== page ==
Europlanet Science Congress 2020
Virtual meeting
21 September – 9 October 2020
Europlanet Science Congress 2020
Virtual meeting
21 September – 9 October 2020
EPSC Abstracts
Vol.14, EPSC2020-925, 2020
https://doi.org/10.5194/epsc2020-925
Europlanet Science Congress 2020
© Author(s) 2020. This work is distributed under
the Creative Commons Attribution 4.0 License.

GIS Architecture and its Applicability for the Planetary Science Archive

Ruben Docasal1, Isa Barbarisi2, Javier Arenas4, Silvia De Castro6, Angel Montero2, Jose Osinde6, Francisco Raga4, Jorge Ruano4, Jaime Saiz6, Bruno Merin3, Sebastien Besse1, Mark Bentley5, Daniela Coia4, Diego Fraga1, Emmanuele Grotheer2, David Heather3, Tanya Lim4, and Santa Martinez3
Ruben Docasal et al.
  • 1Aurora Technology BV for ESA, Camino Bajo del Castillo s/n, Urb. Villafranca del Castillo, 28692 Villanueva de la Cañada, Madrid, Spain (rdocasal@sciops.esa.int)
  • 2Serco for ESA
  • 3ESA/ESAC
  • 4Vega for ESA
  • 5HE Space for ESA
  • 6Rhea for ESA

Abstract

Geographical information systems (GIS) are becoming increasingly used for planetary science. GIS are computerised systems for the storage, retrieval, manipulation, analysis, and display of geographically referenced data.

Some data stored in the Planetary Science Archive (PSA)[1] have spatial metadata associated to them. To facilitate users in handling and visualising spatial data in GIS applications, the PSA should support interoperability with interfaces implementing the standards approved by the Open Geospatial Consortium (OGC).

These standards are followed in order to develop open interfaces and encoding that allow data to be exchanged with GIS Client Applications (e.g. OpenLayers, Cesium...). Access to this data for use in applications can be provided through OGC Web Service (OWS) implementations.

An existing open source server is GeoServer, an instance of which has been deployed for the PSA, that uses the OGC standards to allow the sharing, processing and editing of data and spatial data through the Web Map Service (WMS) and Web Feature Service (WFS) standards. On the back-end side, a PostgreSQL/PostGIS instance allows the spatial queries.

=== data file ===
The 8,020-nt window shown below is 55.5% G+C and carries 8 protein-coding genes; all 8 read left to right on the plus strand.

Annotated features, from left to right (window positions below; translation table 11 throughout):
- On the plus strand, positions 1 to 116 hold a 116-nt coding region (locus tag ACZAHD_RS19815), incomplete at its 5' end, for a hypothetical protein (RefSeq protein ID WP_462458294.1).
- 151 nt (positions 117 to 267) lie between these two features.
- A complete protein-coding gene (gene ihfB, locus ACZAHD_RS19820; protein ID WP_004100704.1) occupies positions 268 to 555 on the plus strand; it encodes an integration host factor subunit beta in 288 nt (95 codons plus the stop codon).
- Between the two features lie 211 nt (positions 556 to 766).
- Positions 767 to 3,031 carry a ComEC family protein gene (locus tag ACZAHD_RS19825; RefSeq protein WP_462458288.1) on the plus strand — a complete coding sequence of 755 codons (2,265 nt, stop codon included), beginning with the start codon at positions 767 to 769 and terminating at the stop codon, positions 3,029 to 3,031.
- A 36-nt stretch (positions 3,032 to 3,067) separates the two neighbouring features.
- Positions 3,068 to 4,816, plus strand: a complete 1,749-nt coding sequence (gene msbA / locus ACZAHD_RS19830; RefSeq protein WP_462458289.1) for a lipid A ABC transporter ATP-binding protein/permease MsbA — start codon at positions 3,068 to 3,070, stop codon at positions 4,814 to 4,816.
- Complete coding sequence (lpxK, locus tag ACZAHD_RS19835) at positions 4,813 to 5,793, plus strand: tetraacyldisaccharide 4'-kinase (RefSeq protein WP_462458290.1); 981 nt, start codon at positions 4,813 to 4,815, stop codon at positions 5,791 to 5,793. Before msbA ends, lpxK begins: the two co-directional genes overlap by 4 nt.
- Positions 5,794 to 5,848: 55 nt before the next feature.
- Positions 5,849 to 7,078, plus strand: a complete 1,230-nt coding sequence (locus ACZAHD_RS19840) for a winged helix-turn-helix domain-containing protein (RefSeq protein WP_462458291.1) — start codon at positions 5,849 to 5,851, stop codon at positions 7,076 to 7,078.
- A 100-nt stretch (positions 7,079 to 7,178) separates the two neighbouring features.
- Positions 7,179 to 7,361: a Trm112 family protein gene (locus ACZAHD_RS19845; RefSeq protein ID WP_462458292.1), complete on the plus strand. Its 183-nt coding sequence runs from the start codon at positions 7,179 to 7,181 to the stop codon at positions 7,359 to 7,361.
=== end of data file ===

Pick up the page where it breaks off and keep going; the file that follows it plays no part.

The final goal is to enhance the PSA (accessible through ) further as a portal which enables science exploitation of ESA's planetary missions datasets. This can be facilitated through the GIS framework, offering interfaces (both web GUI and scriptable APIs) that can be used more easily and scientifically by the community, and that will also enable the community to build added value services on top of the PSA.

Introduction

Some of the current operational ESA planetary missions, such as Mars Express, ExoMars 2016, and BepiColombo, as well as other future missions such as ExoMars 2020, Juice, etc. will benefit of a GIS tool to visualize their targets (Mars, Mercury, Jupiter…) allowing spatial queries to retrieve geometrical information like features, footprints, rover path tracking, rover drill sites, etc.

GIS Architecture

The PSA relies on 3-tiered system for the GIS architecture (see Figure 1). The database layer is composed of a PostgreSQL database with the PostGIS extension to store the spatial information. The server layer uses GeoServer as a map server to provide WMS/WFS responses (e.g. GeoJson, kml…) to the web application’s requests (implemented on the Vaadin framework). Finally, the client layer (browser) runs the OpenLayer Javascript library to render the map.

Other external GIS tools like QGIS might be used to get the PSA spatial data from either the GeoServer or the database.

 

Figure 1: GIS architecture diagram for the PSA

Views Consistency

The PSA provides different views to show the same planetary data. These views are integrated and synchronized to each other to visualize the information as the data type requires. All of them use the filter menu to search by a given criteria and offer similar features such as sorting, pagination, downloading and product detailed info. Once a query is executed on a view, the information is automatically loaded when changing views. The map view is integrated in the current PSA (see Figure 2) as the other views (Table, Image) giving other perspective of displaying results when it comes to search for spatial data.

 

Figure 2: Views Consistency in the PSA

GIS Applicability

GIS technology on the PSA will offer a common way to filter (by mission, instrument, target, dates, geometry…) and search for spatial data, even for legacy missions, thanks to the homogenization of the geometrical information with per-product spatial metadata computed in a consistent way via SPICE.

PSA will provide spatial data retrieval of both versions of the NASA Planetary Data Systems archival formats, PDS3 and PDS4, based on a criteria search, and, the possibility of selecting PDS3/PDS4 products from a particular region of interest (ROI) (see Figure 3).

 

Figure 3: Query by ROI and footprint selection

PSA also provides other useful GIS tools such as switching projections for better visualization and analysis of footprints over the poles (see Figure 4) as well as switching between different base maps of Mars for better visualization, enabling/disabling layer feature, overlapping footprint selection by popup and a grid/graticule layer.